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Lawson v. Christie

United States District Court, D. New Jersey

April 2, 2019

CHRIS CHRISTIE, et al., Defendants.


          ROBERT B. KUGLER, U.S.D.J.

         Plaintiff, Charles Lawson, is proceeding pro se with a civil rights Complaint pursuant to 42 U.S.C. § 1983. For the reasons stated in this Opinion, the Court will dismiss Plaintiff's Complaint without prejudice for failure to state a claim.

         I. BACKGROUND

         The Court will construe the allegations of the Complaint as true for the purpose of this Opinion. Plaintiff names the following parties as Defendants in this matter: (1) then Governor Chris Christie; (2) the Office of the Attorney General; (3) the Cumberland County Courthouse; (4) the Director of the Division of Criminal Justice; (5) the Vineland Police Department; (6) the Honorable Judge Christen D'arrigo; and (7) then Attorney General Christopher S. Porrino.

         With great liberality, the Court gleans from the Complaint that Defendants conspired, at some unspecified time, to deprive Plaintiff “of life, liberty, and pursuit of happiness” by keeping him unlawfully incarcerated at the Cumberland County Jail, where he has been “subjected to post dramatic[sic] stress, anxiety, frustration, [and] poor medical treatment.” (ECF No. 1, at 4-5).

         More specifically, the Office of the Attorney General established policies, practices, and procedures to support bail reform, and that the Vineland police officers arrested Plaintiff “under this fraudulent system” and violated “their own procedure.” (ECF No. 1-1, at 1). This violation somehow affected Plaintiffs Public Safety Assessment (“PSA”) score under New Jersey's Bail Reform Act, which then “infringed on [his] constitutional rights.” (Id.); see generally N.J. Stat. Ann. 2A:162-15 to -26. Plaintiff then summarily alleges that the remaining parties are also at fault for “advocat[ing]” for, or perhaps applying, bail reform policies, which violated his constitutional rights. (Id.).

         Plaintiff filed the instant Complaint, seeking an order from the Court for monetary compensation, his immediately release, the eradication of the Bail Reform Act, and to “bring[] back monetary bail.” (ECF No. 1, at 5).


         District courts must review complaints in civil actions in which a plaintiff is proceeding in forma pauperis. See 28 U.S.C. § 1915(e)(2)(B). District courts may sua sponte dismiss any claim that is frivolous, is malicious, fails to state a claim upon which relief may be granted, or seeks monetary relief from a defendant who is immune from such relief. See Id. According to the Supreme Court's decision in Ashcroft v. Iqbal, “a pleading that offers ‘labels or conclusions' or ‘a formulaic recitation of the elements of a cause of action will not do.'” 556 U.S. 662, 678 (2009) (quoting Bell Atlantic Corp. v. Twombly, 550 U.S. 544, 555 (2007)).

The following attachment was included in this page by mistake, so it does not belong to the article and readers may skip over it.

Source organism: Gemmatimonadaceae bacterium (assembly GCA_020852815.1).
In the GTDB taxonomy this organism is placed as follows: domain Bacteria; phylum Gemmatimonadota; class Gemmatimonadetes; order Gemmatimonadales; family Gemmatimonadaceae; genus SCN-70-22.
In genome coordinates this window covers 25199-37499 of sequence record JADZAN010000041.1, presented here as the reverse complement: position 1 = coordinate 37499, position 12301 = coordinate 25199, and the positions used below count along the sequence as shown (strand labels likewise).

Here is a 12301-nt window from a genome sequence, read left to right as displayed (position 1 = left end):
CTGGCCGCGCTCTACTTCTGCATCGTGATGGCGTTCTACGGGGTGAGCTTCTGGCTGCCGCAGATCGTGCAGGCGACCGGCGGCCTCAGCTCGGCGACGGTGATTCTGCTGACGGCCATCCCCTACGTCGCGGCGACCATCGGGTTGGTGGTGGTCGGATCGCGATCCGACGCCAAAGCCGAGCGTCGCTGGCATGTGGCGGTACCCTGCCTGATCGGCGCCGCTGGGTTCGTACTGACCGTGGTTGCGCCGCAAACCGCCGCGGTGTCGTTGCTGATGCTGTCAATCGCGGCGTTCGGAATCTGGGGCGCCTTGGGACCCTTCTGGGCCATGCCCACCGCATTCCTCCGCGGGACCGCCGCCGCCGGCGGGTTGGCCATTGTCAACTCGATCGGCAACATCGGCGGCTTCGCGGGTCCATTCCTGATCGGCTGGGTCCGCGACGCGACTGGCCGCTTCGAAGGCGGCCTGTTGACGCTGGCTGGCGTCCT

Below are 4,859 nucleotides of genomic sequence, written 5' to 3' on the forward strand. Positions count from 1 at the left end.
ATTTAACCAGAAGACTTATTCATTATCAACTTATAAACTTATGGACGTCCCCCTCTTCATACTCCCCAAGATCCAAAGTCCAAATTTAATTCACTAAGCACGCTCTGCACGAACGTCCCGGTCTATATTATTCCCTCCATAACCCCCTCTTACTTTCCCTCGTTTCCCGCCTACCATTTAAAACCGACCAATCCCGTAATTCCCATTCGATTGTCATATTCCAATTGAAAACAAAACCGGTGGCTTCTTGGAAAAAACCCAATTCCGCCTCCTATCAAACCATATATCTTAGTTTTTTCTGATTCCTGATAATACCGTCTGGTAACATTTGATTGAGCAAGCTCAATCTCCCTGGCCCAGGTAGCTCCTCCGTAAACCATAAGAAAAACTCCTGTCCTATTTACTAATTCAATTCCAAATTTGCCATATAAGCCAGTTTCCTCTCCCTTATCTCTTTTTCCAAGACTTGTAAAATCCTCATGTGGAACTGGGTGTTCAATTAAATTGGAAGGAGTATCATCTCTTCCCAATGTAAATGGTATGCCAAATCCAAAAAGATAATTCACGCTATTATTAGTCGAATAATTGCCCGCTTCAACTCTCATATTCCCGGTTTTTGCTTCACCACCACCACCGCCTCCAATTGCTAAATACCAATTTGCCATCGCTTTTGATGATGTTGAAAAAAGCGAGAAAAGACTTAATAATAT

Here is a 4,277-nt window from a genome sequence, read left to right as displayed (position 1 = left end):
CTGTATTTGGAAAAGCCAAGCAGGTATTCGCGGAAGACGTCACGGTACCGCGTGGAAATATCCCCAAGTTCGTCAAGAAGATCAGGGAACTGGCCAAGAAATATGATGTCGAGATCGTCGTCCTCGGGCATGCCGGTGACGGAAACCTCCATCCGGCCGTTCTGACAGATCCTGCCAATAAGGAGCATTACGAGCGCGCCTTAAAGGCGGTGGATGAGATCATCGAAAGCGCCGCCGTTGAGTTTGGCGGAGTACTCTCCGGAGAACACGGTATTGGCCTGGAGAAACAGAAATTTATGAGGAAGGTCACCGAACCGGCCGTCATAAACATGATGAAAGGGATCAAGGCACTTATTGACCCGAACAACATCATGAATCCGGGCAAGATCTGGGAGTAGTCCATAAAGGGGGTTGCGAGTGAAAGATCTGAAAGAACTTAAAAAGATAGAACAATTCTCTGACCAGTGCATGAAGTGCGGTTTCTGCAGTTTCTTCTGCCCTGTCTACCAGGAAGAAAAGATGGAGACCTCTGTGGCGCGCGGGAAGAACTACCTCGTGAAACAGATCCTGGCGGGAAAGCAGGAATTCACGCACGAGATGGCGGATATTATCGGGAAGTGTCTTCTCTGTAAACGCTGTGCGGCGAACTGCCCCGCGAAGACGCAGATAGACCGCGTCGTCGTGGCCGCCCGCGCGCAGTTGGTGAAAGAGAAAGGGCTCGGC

To survive sua sponte screening for failure to state a claim, [1] the complaint must allege “sufficient factual matter” to show that the claim is facially plausible. See Fowler v. UPMC Shadyside, 578 F.3d 203, 210 (3d Cir. 2009). “A claim has facial plausibility when the plaintiff pleads factual content that allows the court to draw the reasonable inference that the defendant is liable for the [alleged] misconduct.” Iqbal, 556 U.S. at 678. Moreover, while courts liberally construe pro se pleadings, “pro se litigants still must allege sufficient facts in their complaints to support a claim.” Mala v. Crown Bay Marina, Inc., 704 F.3d 239, 245 (3d Cir. 2013) (citation omitted).

         In addition to these pleading rules, however, a complaint must satisfy Federal Rule of Civil Procedure 8(a), which states that a complaint must contain:

(a) A pleading that states a claim for relief must contain[:] (1) a short and plain statement of the grounds for the court's jurisdiction, unless the court already has jurisdiction and the claim needs no new jurisdictional support; (2) a short and plain statement of the claim showing that the pleader is entitled to relief; and (3) a demand for the relief sought, which may include relief in the alternative or different types of relief.

         “Thus, a pro se plaintiffs well-pleaded complaint must recite factual allegations which are sufficient to raise the plaintiffs claimed right to relief beyond the level of mere speculation, set forth in a ‘short and plain' statement of a cause of action.” Johnson v. Koehler, No. 18-00807, 2019 WL 1231679, at *3 (M.D. Pa. Mar. 15, 2019). Stated differently, Rule 8 requires a showing that the plaintiff is entitled to relief in order to “give the defendant fair notice of what the . . . claim is and the grounds upon which it rests.” Id. (quoting Erickson v. Pardus, 551 U.S. 89, 93 (2007)).

         III. ...

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